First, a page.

The robot that is used in this research is the Philips Experimental Robot Arm (PERA) shown in Figure 1.1. The robot is developed by Philips Applied Technologies and is made for research purposes [21]. Its kinematics corresponds to the anatomy of the human arm. By doing research on the arm the application of robots, for instance doing simple household tasks or caring for people, can be further improved.

Previous studies have been done on the PERA at the University of Groningen by both bachelor [15, 17, 11, 22] and master [2] students. We solely focus on the work of [2] here, where a lot of prework has been done. The scripts of that research are adjusted to a new form, as described in Chapter 3, and the description of the PERA helps to fully understand the robot. In the work of [2]

Figure 1.1: The PERA in the DTPA lab at the University of Groningen.

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1 INTRODUCTION

controllers in the the Euler-Lagrangian framework were compared to controllers in the port-Hamiltonian (pH) framework.

Since the pH controller showed promising results, the PERA is in this re- search controlled only in the pH framework, which combines the classical La- grangian and Hamiltonian approach and emphasizes the physics of a system [10]. The pH system is ensured to be passive [25]. The framework is very useful to model complex systems, since a total system can be split into simple indepen- dently modeled subsystems that can be interconnected by using the description of the energy exchange between them [25].

The main objective of the project is to design and implement a trajectory tracking control (TTC) model for the PERA, first described in [7], such that the arm can smoothly follow a desired path. With TTC a non-constant inertia matrix can be changed to a constant form, which is helpful for controlling com- plex systems. The experiments are done on the first two shoulder joints of the PERA, due to time and extend limitations of the research, but the scripts are made in such a way that they can easily be extended to more degrees of freedom.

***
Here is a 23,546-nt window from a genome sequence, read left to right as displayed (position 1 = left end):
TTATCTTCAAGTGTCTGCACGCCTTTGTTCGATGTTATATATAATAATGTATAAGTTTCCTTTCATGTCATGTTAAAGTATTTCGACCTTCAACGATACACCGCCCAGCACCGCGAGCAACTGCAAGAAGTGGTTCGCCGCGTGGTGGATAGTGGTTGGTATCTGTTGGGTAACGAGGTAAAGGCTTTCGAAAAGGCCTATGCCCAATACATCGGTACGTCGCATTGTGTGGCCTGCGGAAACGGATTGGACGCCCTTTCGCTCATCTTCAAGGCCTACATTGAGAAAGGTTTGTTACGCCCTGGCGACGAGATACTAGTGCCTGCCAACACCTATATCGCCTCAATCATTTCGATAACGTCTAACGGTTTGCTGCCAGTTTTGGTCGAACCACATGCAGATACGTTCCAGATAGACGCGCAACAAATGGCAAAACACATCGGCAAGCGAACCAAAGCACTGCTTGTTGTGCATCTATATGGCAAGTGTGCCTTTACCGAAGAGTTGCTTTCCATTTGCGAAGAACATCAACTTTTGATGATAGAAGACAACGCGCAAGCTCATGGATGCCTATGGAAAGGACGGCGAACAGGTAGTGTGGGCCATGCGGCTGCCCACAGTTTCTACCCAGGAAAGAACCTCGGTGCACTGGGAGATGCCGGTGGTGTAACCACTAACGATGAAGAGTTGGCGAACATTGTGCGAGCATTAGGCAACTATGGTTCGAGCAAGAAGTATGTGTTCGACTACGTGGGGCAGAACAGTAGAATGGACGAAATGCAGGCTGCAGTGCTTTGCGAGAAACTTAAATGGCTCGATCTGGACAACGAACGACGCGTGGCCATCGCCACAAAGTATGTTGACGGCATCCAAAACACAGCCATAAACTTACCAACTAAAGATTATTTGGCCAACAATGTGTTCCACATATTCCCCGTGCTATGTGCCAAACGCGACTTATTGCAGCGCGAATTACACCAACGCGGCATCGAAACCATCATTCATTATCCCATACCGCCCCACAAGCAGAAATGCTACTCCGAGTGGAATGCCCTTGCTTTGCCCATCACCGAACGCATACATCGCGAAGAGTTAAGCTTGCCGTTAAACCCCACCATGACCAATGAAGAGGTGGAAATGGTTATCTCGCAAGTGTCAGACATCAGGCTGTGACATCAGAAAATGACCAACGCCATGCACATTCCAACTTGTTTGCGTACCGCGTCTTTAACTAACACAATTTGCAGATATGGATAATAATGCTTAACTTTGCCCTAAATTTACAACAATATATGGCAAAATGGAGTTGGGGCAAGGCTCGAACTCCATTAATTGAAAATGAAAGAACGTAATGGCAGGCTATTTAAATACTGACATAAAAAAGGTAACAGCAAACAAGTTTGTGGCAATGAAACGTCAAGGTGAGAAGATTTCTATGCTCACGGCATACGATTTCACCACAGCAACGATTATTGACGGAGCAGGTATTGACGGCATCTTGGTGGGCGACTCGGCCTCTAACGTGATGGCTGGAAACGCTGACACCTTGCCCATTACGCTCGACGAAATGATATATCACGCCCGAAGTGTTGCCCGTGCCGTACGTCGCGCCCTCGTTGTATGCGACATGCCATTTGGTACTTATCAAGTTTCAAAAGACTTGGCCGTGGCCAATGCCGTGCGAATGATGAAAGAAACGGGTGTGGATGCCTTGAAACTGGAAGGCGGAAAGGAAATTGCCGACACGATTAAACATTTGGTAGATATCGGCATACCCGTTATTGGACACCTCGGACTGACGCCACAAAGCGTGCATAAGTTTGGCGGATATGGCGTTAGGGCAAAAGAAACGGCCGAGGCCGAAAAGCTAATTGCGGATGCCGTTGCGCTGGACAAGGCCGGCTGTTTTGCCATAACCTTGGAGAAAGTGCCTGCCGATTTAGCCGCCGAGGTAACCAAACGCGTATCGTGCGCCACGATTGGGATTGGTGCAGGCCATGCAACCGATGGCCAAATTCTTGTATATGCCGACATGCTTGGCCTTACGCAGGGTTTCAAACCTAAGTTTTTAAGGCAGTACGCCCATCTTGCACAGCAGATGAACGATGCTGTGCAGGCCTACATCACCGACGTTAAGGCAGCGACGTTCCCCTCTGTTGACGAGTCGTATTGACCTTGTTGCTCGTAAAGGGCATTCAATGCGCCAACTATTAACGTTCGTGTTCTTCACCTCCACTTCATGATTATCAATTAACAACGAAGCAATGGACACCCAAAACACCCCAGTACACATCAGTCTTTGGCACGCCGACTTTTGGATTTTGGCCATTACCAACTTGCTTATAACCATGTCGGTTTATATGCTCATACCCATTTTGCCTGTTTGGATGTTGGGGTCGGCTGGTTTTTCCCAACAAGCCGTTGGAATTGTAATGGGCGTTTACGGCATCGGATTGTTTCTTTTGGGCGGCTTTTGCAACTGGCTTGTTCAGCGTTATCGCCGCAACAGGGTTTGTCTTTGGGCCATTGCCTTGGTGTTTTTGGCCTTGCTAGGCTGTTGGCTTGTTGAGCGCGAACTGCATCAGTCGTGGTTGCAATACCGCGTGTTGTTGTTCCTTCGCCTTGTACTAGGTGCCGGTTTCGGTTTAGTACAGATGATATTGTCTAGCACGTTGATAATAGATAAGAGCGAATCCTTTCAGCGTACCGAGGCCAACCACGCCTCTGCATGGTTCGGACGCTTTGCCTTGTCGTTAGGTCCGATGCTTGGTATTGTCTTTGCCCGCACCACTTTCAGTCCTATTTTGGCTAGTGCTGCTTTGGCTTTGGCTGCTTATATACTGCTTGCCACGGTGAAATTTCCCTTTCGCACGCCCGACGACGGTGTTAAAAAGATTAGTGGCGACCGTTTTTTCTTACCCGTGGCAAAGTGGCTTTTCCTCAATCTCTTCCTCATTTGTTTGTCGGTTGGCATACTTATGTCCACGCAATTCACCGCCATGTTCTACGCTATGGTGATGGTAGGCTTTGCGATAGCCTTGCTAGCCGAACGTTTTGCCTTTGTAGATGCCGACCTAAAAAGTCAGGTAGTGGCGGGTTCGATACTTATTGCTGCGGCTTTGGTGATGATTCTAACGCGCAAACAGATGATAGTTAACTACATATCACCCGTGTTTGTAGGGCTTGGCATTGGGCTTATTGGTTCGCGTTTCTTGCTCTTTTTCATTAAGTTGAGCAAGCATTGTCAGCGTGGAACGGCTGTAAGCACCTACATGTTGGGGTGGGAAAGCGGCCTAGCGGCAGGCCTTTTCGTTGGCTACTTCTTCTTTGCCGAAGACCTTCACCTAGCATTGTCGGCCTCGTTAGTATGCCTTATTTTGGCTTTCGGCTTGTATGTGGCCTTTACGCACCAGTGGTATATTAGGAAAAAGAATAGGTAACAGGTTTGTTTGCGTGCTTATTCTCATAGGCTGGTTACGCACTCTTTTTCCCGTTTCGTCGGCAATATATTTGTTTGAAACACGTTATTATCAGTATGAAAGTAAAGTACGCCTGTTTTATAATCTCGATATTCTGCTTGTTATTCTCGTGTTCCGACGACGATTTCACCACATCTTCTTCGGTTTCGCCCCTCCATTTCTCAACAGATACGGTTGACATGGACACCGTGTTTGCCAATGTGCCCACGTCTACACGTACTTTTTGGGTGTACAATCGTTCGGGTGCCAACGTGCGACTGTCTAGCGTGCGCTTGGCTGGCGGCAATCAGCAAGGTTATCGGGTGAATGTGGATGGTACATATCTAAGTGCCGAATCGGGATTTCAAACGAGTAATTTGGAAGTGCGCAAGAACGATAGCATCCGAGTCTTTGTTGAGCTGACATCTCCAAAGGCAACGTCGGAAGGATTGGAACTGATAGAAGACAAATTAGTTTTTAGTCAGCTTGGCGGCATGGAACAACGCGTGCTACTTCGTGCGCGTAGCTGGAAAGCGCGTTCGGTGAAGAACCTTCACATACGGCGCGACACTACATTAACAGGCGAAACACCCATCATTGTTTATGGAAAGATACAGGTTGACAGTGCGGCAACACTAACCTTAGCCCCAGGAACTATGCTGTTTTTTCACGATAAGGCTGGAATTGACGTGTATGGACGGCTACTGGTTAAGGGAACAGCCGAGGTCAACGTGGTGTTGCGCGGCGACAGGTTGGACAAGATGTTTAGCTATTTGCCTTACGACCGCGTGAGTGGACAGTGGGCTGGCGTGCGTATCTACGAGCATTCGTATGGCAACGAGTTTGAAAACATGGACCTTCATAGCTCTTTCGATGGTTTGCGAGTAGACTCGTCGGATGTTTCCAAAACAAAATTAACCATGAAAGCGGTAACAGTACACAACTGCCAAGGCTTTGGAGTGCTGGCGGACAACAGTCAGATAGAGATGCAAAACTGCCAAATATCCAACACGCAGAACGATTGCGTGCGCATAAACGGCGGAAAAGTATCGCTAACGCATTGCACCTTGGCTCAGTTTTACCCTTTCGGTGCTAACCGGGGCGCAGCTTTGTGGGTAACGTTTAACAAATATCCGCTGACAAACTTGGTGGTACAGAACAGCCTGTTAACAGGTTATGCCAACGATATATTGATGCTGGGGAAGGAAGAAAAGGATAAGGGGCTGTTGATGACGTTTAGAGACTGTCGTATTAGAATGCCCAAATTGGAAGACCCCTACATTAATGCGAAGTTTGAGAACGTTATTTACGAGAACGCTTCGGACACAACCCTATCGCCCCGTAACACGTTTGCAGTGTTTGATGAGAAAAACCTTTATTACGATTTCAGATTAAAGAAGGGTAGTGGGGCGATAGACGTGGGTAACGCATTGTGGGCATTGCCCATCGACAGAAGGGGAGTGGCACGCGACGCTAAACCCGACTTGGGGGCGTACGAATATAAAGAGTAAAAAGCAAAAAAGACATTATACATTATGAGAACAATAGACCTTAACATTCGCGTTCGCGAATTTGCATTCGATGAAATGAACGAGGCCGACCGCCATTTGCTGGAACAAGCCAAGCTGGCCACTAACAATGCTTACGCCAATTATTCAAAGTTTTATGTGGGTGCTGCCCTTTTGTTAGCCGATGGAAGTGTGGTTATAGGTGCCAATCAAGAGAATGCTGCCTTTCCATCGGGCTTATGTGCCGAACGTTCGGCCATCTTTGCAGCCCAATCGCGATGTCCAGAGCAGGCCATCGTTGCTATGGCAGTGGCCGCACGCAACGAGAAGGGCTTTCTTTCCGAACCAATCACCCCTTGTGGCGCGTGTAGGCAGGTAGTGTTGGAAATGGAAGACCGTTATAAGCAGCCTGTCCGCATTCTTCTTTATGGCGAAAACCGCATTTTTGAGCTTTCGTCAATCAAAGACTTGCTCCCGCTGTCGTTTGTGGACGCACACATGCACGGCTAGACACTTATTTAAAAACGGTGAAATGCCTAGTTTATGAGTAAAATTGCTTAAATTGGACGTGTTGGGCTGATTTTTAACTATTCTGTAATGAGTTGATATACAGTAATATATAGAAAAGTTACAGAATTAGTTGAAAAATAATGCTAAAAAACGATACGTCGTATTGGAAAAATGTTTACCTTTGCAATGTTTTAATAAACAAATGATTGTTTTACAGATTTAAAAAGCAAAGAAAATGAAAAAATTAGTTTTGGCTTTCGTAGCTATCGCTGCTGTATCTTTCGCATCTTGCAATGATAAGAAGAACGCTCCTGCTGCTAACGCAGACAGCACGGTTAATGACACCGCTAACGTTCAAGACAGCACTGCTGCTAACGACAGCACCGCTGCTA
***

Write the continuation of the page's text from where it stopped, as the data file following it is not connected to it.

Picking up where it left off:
This research is a step in the direction of the general objective of controlling the arm in such a way that it can move towards an object and grasp it.

The theory behind the control of the PERA can be found in Chapter 2. The first section of the chapter explains the Denavit-Hartenberg (DH) convention and the second section describes the control methods in the pH framework.

The first section of Chapter 3 explains how the PERA works and how it can be controlled. The second and third section respectively describe the Matlab scripts for the simulations and the scripts for the experiments on the PERA. The results of the research are given in two sections, where the first section gives the results of the simulations and the second gives the results of the experiments on the PERA. Both sections can be found in Chapter 4. The results of the research are discussed in Chapter 5. The questions that are still unsolved and the recommendations for future work can be found here. In Chapter 6 the conclusion of the research is formulated.